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2022 Corporate Responsibility Report

Our approach to energy-efficient networks

We operate our own fixed-line and mobile networks in Europe and the United States. The majority of our energy requirements come from operating this network infrastructure. To handle growing amounts of data and improve the speed and quality of data transmission, we continuously increase the capacity and performance of our networks. To ensure that our energy consumption grows much less than the amounts of data transmitted, we are pursuing various approaches:

  • We are updating our network infrastructure, e.g., by migrating the fixed network to IP img technology and removing equipment we no longer need, such as 3G img antennas. The 3G network was switched off in Germany on June 30, 2021.
  • We have established specifications and requirements that firmly anchor energy efficiency in the architecture and design phase when selecting new technologies.
  • We use more energy-efficient technology for our networks. This also applies to the lighting, monitoring and, above all, cooling of our plants.
  • The energy management practices of our internal energy service provider Power & Air Solutions have been ISO 50001 img certified since 2013.
  • We are optimizing energy efficiency throughout the entire supply chain for all locations of Telekom Technik, thereby reducing our carbon footprint.
  • We are expanding our use of photovoltaic systems at Deutsche Telekom locations. In the process, we are emphasizing use of power storage systems and intelligent load management. Power & Air Solutions is testing innovative technologies such as fuel cells; energy generation from waste heat, via gas turbines; and ice-storage systems for support of mechanical cooling systems.
  • Also, in the framework of our energy management in Germany, we are working to reduce the energy requirements of our buildings. We continuously monitor consumption values and use this data to identify potential for improving efficiency.
  • In 2020, we published an energy guideline applicable throughout the Group. It helps our national companies implement our Climate Strategy. The guideline compiles selected measures and proposed solutions for better energy efficiency, including operational energy-saving functions, optimized energy management, decommissioning of legacy systems, and/or the use of more energy-efficient technologies. In the year under review, we reviewed how the energy guideline is being implemented in practice, by studying use cases involving individual projects. We found that marked positive effects are already being achieved.

We are also aiming to stabilize our energy consumption and increase our energy efficiency by 2024, in spite of growing data traffic and our network expansion. In a Group-wide technology-innovation project, we are studying and developing new ways of making our network operations even more energy-efficient and sustainable. In the process, we are looking especially carefully at the areas of energy transport, energy availability, and energy efficiency. For example, we plan to optimize energy consumption in our mobile- and fixed-network operations, and to develop innovative solutions for generating and storing renewable energy for use at mobile base stations. The results of these efforts will help us promote energy-efficiency and energy-saving measures in Germany and Europe. In the same vein, some of our European national companies have already been able to reduce their energy consumption via network modernizations.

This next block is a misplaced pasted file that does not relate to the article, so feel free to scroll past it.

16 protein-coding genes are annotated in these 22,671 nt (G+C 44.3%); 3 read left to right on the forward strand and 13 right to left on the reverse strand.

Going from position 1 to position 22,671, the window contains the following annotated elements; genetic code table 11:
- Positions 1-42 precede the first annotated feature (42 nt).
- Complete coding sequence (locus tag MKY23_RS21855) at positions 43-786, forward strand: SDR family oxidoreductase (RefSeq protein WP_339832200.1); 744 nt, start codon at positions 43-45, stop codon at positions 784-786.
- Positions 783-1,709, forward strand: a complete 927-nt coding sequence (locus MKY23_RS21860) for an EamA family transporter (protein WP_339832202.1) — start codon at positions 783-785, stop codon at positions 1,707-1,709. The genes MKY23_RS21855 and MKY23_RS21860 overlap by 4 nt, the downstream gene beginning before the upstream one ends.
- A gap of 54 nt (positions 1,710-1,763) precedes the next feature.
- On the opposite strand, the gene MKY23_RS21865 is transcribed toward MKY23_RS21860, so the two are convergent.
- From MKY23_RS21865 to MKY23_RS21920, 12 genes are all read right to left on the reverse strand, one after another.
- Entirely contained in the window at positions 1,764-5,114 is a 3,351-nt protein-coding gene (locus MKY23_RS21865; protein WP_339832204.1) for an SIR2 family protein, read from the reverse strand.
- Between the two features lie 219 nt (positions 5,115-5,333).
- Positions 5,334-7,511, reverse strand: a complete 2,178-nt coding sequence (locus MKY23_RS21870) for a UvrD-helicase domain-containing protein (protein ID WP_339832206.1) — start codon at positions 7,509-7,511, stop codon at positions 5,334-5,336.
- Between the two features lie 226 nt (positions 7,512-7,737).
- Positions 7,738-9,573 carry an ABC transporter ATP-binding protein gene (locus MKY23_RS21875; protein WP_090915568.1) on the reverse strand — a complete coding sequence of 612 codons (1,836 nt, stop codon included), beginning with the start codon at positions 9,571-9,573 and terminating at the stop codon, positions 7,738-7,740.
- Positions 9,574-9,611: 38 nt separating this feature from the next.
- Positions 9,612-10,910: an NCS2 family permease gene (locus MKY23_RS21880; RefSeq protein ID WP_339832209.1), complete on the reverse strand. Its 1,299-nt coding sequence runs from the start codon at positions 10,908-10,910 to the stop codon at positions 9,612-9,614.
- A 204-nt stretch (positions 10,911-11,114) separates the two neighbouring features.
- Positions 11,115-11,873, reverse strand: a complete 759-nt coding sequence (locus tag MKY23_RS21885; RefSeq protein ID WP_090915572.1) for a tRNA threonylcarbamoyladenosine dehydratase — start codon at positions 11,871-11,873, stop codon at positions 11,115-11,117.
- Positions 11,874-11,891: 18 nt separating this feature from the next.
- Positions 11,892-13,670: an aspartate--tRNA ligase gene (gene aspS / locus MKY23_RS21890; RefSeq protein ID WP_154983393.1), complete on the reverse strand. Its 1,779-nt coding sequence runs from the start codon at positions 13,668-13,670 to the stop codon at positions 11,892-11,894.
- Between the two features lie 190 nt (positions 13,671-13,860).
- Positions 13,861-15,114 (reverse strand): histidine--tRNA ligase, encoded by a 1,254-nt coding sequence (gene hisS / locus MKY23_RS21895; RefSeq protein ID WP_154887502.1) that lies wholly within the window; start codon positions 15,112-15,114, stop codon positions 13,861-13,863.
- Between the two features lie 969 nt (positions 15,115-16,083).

We are working with a telecommunications supplier in the renewable energy sector to enhance the sustainability and efficiency of the energy generation activities at our mobile base stations. Making integrated use of solar energy at these mobile base stations allows us to optimize energy consumption, as confirmed by initial tests during the period under review. The first successful laboratory tests have also laid the foundation for using zero-emission fuel cells to supply climate-neutral energy to the mobile base stations. We are still in the pilot phase here.

Since 2020, we have been a member of the Solar Impulse Foundation (SIF) 1000+ Solutions Alliance. The aim of the SIF is to identify more than000 solutions that tackle environmental problems – especially those resulting from climate change. For Deutsche Telekom, the focus is on developing technologies for the ICT img industry that have a positive impact on reducing carbon emissions, on energy management and energy efficiency, and on the collection and recycling of digital devices. In addition, SIF not only supports the development of solutions like these; it also certifies them. In 2020, it recognized a solution used by Deutsche Telekom in Germany and its partner Cloud&Heat to cool servers using an innovative water-cooling system.

Impact assessment for our materiality analysis
In the impact assessment for our materiality analysis, we have identified energy-intensive processes along our value chain. The use of fossil-fuel energy in the upstream and downstream value chain is still widespread, making a particularly large contribution to global warming and placing additional pressures on humans and the environment. The disposal of electronic waste can also pose further problems for the environment and human health.

In order to address these risks, we involve our suppliers in our environmental initiatives as part of our supplier management process.

Heinz-Gerd Peters

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Heinz-Gerd Peters

Reporting against standards

Global Reporting Initiative (GRI)

  • GRI 302 3-3 (Management of material topic)
  • GRI 305 3-3 (Management of material topic)